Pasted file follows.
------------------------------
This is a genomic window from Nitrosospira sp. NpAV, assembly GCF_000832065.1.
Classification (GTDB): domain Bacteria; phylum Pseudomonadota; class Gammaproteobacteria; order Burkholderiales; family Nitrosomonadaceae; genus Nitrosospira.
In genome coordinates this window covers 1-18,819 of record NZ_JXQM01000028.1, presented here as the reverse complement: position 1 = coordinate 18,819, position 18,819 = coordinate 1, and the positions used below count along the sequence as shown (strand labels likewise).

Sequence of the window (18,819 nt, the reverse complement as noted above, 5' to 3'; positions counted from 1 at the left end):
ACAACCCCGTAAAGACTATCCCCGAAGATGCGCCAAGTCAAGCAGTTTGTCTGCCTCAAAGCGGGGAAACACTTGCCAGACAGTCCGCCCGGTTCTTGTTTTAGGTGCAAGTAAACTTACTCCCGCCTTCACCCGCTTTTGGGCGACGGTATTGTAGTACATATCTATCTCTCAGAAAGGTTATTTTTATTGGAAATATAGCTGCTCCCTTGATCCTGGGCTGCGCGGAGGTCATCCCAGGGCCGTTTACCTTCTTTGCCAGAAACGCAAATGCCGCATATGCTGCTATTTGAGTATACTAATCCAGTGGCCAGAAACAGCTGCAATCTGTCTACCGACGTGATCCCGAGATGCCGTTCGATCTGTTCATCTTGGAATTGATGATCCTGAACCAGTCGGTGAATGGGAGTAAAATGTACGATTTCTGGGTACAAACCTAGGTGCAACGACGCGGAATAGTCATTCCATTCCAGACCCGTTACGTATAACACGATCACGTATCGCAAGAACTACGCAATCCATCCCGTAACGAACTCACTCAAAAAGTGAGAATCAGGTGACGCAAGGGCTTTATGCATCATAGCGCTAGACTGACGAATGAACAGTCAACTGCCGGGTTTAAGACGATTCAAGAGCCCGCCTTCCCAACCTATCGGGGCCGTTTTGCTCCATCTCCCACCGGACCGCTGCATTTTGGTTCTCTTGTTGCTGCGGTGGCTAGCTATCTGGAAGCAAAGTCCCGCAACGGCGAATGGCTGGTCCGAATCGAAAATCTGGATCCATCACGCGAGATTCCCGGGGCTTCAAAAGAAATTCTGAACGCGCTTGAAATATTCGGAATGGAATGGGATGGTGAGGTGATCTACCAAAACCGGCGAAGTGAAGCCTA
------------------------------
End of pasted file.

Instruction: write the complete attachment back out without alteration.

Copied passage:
This is a genomic window from Nitrosospira sp. NpAV, assembly GCF_000832065.1.
Classification (GTDB): domain Bacteria; phylum Pseudomonadota; class Gammaproteobacteria; order Burkholderiales; family Nitrosomonadaceae; genus Nitrosospira.
In genome coordinates this window covers 1-18,819 of record NZ_JXQM01000028.1, presented here as the reverse complement: position 1 = coordinate 18,819, position 18,819 = coordinate 1, and the positions used below count along the sequence as shown (strand labels likewise).

Sequence of the window (18,819 nt, the reverse complement as noted above, 5' to 3'; positions counted from 1 at the left end):
ACAACCCCGTAAAGACTATCCCCGAAGATGCGCCAAGTCAAGCAGTTTGTCTGCCTCAAAGCGGGGAAACACTTGCCAGACAGTCCGCCCGGTTCTTGTTTTAGGTGCAAGTAAACTTACTCCCGCCTTCACCCGCTTTTGGGCGACGGTATTGTAGTACATATCTATCTCTCAGAAAGGTTATTTTTATTGGAAATATAGCTGCTCCCTTGATCCTGGGCTGCGCGGAGGTCATCCCAGGGCCGTTTACCTTCTTTGCCAGAAACGCAAATGCCGCATATGCTGCTATTTGAGTATACTAATCCAGTGGCCAGAAACAGCTGCAATCTGTCTACCGACGTGATCCCGAGATGCCGTTCGATCTGTTCATCTTGGAATTGATGATCCTGAACCAGTCGGTGAATGGGAGTAAAATGTACGATTTCTGGGTACAAACCTAGGTGCAACGACGCGGAATAGTCATTCCATTCCAGACCCGTTACGTATAACACGATCACGTATCGCAAGAACTACGCAATCCATCCCGTAACGAACTCACTCAAAAAGTGAGAATCAGGTGACGCAAGGGCTTTATGCATCATAGCGCTAGACTGACGAATGAACAGTCAACTGCCGGGTTTAAGACGATTCAAGAGCCCGCCTTCCCAACCTATCGGGGCCGTTTTGCTCCATCTCCCACCGGACCGCTGCATTTTGGTTCTCTTGTTGCTGCGGTGGCTAGCTATCTGGAAGCAAAGTCCCGCAACGGCGAATGGCTGGTCCGAATCGAAAATCTGGATCCATCACGCGAGATTCCCGGGGCTTCAAAAGAAATTCTGAACGCGCTTGAAATATTCGGAATGGAATGGGATGGTGAGGTGATCTACCAAAACCGGCGAAGTGAAGCCTA